The importance of planning and measuring

We are hoping that post-election there will be a degree of stability in business, but just what is stable business? Since retail price maintenance was outlawed under competition law the public and businesses have become immune to paying the price for anything and have become adept at squeezing the pips of everyone and everything they come into contact with.
Businesses in the motor industry should have reacted to this ultra-competitive environment but unfortunately few really have.
I know that some may consider me to be a control freak, but those who really know me, understand that it’s so that I can react to the market from a position of security. The tools for achieving this are a detailed business and profit plan, Daily Operating Controls (DOCs), Management accounts (MAs) and a really good ‘What-If’ modelling spreadsheet.
Now, there are those who sell various software packages that will do some or all of these functions, and I don’t knock their products, some are brilliant. However, over-reliance on composite information; created as a calculation from input data can cause the user to ‘assume’ the validity of the output without question – if the system says that, then it must be right. I accept nothing I can’t replicate with a calculator, I therefore usually write my own systems using Microsoft Excel, Google forms or Open-Office.

Interactive worksheet

My plan is how I want my business to perform. Using historic information and allowing for inflation and known factors, it is quite simple to produce a forecast – starting from forecast sales, cost of sales and gross profit. Now come the direct expenses; those that are due to the volume of sales – this includes sales and other staff who are responsible for sales volume (not management and financial staff). In the parts distribution arena cost of delivery, van costs (but not leases) fuel and maintenance must also be included. This is not a column of figures but a month-by-month interactive worksheet that reflects the number of working days, bank holidays, and must make allowances for staff holidays, sickness and training as well. These costs taken from gross profit will leave direct profit or the summary of trade.
If you have more than one department, you would have similar worksheets for each department and these would be summarised onto a company summary. Now you have to consider the indirect expenses – costs of property, insurance, lease management and finances (as these are a shared overhead). Nowadays pensions and other staff costs are taken at this level as once again these may span several departments.
This business plan must bear scrutiny, be based on something like the truth because the next trick is to achieve the volumes and profits forecast. DOCs are used to measure performance in sales and other items that can be controlled on a daily basis. These DOC figures are for information purposes and guidance, literally, are we doing the business? MAs are more factual, are produced monthly and measure all aspects of business during the course of the month in question – these can be compared with the month columns on the profit plan and help you maintain perspective on achieving that all important annual plan.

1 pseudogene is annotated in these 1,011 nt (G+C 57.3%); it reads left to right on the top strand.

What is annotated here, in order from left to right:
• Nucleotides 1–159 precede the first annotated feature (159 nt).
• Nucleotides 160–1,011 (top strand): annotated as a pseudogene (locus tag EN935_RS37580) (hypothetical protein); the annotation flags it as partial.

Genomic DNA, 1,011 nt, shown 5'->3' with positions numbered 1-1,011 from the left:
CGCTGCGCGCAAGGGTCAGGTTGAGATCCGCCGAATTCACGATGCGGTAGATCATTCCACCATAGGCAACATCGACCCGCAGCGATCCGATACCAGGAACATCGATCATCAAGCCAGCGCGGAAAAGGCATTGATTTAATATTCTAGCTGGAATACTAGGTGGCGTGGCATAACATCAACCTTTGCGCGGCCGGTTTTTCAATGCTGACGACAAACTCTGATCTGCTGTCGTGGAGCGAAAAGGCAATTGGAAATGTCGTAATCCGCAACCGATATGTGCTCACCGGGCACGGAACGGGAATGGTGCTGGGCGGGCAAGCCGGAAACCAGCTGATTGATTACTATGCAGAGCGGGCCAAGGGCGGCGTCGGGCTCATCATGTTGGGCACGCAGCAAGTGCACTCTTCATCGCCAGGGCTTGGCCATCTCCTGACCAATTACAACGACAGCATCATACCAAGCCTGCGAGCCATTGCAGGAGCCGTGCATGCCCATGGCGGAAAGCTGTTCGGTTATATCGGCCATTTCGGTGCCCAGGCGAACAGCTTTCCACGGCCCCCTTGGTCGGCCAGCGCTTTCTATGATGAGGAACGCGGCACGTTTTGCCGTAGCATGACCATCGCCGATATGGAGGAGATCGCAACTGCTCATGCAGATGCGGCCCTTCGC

Here we venture into the black art of what-if. For me this is where I go to consider if something can be done. As I move around the industry, I hear decisions made on the fly – discounts given, trading terms varied and other seat-of-the-pants actions that knock-on into the profit plan and vary the end result.

Daily checks

With these tools in place I can trade with confidence. My time is used working around the business, helping the staff and ensuring the day-to-day tasks are kept up to date, returns, credits and VAT, so there are no nasty hidden surprises that will creep out of the woodwork and catch my businesses out. At 10:00 every day I’m in the office with a cup of coffee checking the DOCs which allows the taking of corrective action before the show comes off the rails and then monthly MA reviews are a management meeting that takes place two days after the MAs are produced – it’s not rocket-science, just good business.
In our business we were even looking at what could happen if there was a change of government, the Scottish referendum had ended differently and the effects of changes in the budget. We don’t have insider information but we best-guess situations (although the last election wasn’t foreseen).
Whether you are a PLC, a private company or just using bank-money, the purpose of opening the doors is to make money and generate a return on investment – this isn’t a perhaps or maybe, it’s an obligation, yes, even with regard to your own investment. The more effective you can be at ensuring this happens is the mark of a true manager – otherwise just what are you managing?

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- who has written 1163 posts on CAT Magazine.


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